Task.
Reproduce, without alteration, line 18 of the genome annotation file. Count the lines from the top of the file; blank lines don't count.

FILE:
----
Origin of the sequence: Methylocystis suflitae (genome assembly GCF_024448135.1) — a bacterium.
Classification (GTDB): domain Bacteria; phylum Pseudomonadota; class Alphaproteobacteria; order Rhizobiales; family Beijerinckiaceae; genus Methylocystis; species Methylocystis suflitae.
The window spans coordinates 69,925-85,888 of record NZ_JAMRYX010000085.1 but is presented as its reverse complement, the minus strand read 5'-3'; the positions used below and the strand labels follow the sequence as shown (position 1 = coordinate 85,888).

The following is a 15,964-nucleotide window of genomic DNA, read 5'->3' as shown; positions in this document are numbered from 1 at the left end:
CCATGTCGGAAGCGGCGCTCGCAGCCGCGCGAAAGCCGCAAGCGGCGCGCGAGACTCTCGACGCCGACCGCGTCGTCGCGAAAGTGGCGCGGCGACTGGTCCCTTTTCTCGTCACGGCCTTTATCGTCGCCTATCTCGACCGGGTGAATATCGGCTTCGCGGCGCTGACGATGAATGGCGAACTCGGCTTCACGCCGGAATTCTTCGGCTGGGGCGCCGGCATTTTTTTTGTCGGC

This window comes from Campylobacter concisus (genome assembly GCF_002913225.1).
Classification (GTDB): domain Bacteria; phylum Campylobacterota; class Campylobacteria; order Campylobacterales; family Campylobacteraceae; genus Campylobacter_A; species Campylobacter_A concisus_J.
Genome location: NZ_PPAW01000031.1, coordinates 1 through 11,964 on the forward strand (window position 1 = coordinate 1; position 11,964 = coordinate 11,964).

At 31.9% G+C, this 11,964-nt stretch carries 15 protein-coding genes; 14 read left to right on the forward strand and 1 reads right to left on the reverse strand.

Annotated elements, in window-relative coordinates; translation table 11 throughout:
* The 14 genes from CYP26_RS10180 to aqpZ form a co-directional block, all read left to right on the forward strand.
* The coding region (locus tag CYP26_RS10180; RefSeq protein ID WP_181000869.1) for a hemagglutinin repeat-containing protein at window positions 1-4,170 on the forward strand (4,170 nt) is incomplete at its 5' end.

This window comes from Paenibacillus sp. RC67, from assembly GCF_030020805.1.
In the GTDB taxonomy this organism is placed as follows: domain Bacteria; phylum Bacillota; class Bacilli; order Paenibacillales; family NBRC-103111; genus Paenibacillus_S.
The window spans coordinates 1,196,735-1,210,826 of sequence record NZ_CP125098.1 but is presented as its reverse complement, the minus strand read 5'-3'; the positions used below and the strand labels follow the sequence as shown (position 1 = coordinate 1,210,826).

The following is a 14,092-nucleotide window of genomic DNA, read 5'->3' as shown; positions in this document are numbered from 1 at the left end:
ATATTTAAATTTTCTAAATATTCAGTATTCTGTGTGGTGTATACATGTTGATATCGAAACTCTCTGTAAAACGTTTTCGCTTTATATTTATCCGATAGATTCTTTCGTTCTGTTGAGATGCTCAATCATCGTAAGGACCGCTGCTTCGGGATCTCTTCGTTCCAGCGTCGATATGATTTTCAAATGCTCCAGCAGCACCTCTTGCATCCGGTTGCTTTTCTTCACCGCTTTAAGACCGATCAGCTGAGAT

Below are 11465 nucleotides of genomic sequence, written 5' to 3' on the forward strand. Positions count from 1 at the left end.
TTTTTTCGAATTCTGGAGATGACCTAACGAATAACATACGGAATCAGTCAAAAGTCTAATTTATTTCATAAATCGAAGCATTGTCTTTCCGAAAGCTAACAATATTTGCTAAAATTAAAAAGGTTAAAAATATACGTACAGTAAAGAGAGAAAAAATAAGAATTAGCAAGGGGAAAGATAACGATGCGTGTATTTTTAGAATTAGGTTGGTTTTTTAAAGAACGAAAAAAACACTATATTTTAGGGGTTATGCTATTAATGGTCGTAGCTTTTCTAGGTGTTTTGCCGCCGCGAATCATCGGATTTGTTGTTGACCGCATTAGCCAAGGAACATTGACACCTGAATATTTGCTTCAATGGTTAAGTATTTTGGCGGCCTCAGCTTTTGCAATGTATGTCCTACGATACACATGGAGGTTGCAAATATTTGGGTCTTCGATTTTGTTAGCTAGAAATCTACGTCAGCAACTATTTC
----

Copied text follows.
Below are 11465 nucleotides of genomic sequence, written 5' to 3' on the forward strand. Positions count from 1 at the left end.